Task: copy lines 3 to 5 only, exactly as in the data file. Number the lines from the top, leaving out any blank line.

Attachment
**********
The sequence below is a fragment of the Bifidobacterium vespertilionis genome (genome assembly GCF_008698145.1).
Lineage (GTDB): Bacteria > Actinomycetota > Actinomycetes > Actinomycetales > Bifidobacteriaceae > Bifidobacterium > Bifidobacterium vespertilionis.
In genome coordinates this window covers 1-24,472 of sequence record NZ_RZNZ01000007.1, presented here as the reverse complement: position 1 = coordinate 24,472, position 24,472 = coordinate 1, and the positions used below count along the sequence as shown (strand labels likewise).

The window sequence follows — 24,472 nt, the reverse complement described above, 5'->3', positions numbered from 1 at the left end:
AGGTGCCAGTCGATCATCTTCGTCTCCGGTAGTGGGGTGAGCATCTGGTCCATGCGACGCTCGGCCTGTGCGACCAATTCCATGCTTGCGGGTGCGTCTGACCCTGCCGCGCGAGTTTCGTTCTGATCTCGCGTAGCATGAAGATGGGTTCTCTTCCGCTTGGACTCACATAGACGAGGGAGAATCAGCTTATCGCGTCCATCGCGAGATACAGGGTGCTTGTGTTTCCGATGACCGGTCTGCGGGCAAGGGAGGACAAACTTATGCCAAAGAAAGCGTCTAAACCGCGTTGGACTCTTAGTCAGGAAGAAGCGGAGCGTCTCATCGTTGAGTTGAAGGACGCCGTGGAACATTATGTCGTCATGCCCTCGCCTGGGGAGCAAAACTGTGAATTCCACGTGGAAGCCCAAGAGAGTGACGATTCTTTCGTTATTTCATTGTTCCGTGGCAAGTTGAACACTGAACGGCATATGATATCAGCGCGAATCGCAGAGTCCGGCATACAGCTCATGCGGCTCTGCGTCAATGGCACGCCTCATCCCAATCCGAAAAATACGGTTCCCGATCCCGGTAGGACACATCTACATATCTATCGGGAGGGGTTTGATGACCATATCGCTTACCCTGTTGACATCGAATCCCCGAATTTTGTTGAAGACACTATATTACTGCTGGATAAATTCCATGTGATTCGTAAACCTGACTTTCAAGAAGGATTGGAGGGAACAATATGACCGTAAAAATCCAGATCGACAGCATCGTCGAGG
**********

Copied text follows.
In genome coordinates this window covers 1-24,472 of sequence record NZ_RZNZ01000007.1, presented here as the reverse complement: position 1 = coordinate 24,472, position 24,472 = coordinate 1, and the positions used below count along the sequence as shown (strand labels likewise).

The window sequence follows — 24,472 nt, the reverse complement described above, 5'->3', positions numbered from 1 at the left end:
AGGTGCCAGTCGATCATCTTCGTCTCCGGTAGTGGGGTGAGCATCTGGTCCATGCGACGCTCGGCCTGTGCGACCAATTCCATGCTTGCGGGTGCGTCTGACCCTGCCGCGCGAGTTTCGTTCTGATCTCGCGTAGCATGAAGATGGGTTCTCTTCCGCTTGGACTCACATAGACGAGGGAGAATCAGCTTATCGCGTCCATCGCGAGATACAGGGTGCTTGTGTTTCCGATGACCGGTCTGCGGGCAAGGGAGGACAAACTTATGCCAAAGAAAGCGTCTAAACCGCGTTGGACTCTTAGTCAGGAAGAAGCGGAGCGTCTCATCGTTGAGTTGAAGGACGCCGTGGAACATTATGTCGTCATGCCCTCGCCTGGGGAGCAAAACTGTGAATTCCACGTGGAAGCCCAAGAGAGTGACGATTCTTTCGTTATTTCATTGTTCCGTGGCAAGTTGAACACTGAACGGCATATGATATCAGCGCGAATCGCAGAGTCCGGCATACAGCTCATGCGGCTCTGCGTCAATGGCACGCCTCATCCCAATCCGAAAAATACGGTTCCCGATCCCGGTAGGACACATCTACATATCTATCGGGAGGGGTTTGATGACCATATCGCTTACCCTGTTGACATCGAATCCCCGAATTTTGTTGAAGACACTATATTACTGCTGGATAAATTCCATGTGATTCGTAAACCTGACTTTCAAGAAGGATTGGAGGGAACAATATGACCGTAAAAATCCAGATCGACAGCATCGTCGAGG